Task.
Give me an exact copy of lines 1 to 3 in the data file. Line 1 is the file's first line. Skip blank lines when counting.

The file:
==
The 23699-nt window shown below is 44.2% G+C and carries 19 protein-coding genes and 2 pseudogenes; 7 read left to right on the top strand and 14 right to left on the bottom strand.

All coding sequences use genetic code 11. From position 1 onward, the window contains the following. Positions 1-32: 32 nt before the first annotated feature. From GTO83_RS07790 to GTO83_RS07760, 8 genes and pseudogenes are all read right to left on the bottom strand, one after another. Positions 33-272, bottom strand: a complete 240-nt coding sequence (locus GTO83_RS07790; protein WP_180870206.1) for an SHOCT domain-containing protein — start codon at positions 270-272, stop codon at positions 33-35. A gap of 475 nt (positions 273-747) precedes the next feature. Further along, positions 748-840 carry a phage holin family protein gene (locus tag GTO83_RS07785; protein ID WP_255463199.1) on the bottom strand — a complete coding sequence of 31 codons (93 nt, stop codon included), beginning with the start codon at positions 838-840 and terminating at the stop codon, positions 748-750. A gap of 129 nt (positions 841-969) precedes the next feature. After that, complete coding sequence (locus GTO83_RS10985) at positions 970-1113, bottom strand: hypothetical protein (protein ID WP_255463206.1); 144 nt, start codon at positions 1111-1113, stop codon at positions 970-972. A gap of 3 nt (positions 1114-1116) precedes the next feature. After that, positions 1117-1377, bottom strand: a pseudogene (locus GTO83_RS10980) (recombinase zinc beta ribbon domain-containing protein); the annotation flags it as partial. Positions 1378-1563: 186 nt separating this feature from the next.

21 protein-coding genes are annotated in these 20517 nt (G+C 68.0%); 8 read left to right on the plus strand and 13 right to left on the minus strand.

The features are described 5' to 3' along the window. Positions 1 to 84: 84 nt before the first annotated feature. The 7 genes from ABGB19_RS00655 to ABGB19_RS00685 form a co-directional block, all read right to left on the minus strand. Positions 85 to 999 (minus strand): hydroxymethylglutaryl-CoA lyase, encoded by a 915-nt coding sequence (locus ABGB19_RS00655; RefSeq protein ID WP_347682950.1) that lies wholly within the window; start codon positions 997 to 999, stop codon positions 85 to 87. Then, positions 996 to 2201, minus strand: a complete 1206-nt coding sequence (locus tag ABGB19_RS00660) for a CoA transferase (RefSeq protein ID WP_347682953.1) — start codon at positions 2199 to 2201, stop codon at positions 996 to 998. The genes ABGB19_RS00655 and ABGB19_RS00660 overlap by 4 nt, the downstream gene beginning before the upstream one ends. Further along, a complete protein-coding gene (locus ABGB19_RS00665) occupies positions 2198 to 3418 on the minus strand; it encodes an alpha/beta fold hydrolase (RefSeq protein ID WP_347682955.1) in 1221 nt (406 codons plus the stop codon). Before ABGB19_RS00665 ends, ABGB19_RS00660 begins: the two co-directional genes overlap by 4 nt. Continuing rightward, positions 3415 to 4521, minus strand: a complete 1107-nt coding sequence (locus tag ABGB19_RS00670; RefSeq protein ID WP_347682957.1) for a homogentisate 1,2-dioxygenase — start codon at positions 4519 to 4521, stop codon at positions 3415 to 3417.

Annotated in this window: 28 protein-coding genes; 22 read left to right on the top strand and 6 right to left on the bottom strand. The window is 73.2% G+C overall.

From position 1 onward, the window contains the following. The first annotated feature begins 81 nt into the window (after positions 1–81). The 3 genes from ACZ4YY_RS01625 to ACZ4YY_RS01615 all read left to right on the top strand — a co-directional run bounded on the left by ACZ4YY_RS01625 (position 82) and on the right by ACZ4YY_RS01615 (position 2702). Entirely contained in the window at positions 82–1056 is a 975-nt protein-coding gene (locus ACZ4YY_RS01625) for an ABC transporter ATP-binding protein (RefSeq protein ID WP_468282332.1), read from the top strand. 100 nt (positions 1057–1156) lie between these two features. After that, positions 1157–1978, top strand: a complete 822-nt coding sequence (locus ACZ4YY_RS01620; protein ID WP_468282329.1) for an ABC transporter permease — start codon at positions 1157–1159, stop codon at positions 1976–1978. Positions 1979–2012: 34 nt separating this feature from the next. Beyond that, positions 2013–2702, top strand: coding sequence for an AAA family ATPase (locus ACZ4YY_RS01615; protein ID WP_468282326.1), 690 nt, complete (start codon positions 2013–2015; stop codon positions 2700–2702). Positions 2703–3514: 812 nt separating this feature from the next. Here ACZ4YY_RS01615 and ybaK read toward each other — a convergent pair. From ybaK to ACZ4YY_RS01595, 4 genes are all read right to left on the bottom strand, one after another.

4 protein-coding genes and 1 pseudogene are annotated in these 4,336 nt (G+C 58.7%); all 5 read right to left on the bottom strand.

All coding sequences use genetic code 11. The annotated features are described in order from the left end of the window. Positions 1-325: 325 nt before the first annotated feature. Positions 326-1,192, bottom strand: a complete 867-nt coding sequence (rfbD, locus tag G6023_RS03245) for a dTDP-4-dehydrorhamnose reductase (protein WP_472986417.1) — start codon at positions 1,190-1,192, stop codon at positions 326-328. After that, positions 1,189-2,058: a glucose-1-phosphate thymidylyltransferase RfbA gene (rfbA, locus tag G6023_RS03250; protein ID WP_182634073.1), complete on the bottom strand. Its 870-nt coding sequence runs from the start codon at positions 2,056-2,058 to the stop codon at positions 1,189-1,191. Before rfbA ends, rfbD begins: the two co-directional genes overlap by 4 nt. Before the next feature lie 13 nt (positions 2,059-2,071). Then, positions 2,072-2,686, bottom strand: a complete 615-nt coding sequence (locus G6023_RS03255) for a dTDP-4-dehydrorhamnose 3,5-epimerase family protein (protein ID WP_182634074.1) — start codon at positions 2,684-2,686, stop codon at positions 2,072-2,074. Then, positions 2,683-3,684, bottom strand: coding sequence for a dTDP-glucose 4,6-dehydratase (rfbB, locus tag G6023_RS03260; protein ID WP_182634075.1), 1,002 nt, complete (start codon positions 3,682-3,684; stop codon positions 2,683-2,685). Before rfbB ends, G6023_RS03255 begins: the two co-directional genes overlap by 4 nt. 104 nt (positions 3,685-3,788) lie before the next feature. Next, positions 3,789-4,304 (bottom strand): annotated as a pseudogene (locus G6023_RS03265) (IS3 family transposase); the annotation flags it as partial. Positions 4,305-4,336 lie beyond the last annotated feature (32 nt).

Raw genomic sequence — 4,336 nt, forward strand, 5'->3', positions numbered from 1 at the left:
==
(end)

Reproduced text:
The 23699-nt window shown below is 44.2% G+C and carries 19 protein-coding genes and 2 pseudogenes; 7 read left to right on the top strand and 14 right to left on the bottom strand.

All coding sequences use genetic code 11. From position 1 onward, the window contains the following. Positions 1-32: 32 nt before the first annotated feature. From GTO83_RS07790 to GTO83_RS07760, 8 genes and pseudogenes are all read right to left on the bottom strand, one after another. Positions 33-272, bottom strand: a complete 240-nt coding sequence (locus GTO83_RS07790; protein WP_180870206.1) for an SHOCT domain-containing protein — start codon at positions 270-272, stop codon at positions 33-35. A gap of 475 nt (positions 273-747) precedes the next feature. Further along, positions 748-840 carry a phage holin family protein gene (locus tag GTO83_RS07785; protein ID WP_255463199.1) on the bottom strand — a complete coding sequence of 31 codons (93 nt, stop codon included), beginning with the start codon at positions 838-840 and terminating at the stop codon, positions 748-750. A gap of 129 nt (positions 841-969) precedes the next feature. After that, complete coding sequence (locus GTO83_RS10985) at positions 970-1113, bottom strand: hypothetical protein (protein ID WP_255463206.1); 144 nt, start codon at positions 1111-1113, stop codon at positions 970-972. A gap of 3 nt (positions 1114-1116) precedes the next feature. After that, positions 1117-1377, bottom strand: a pseudogene (locus GTO83_RS10980) (recombinase zinc beta ribbon domain-containing protein); the annotation flags it as partial. Positions 1378-1563: 186 nt separating this feature from the next.

21 protein-coding genes are annotated in these 20517 nt (G+C 68.0%); 8 read left to right on the plus strand and 13 right to left on the minus strand.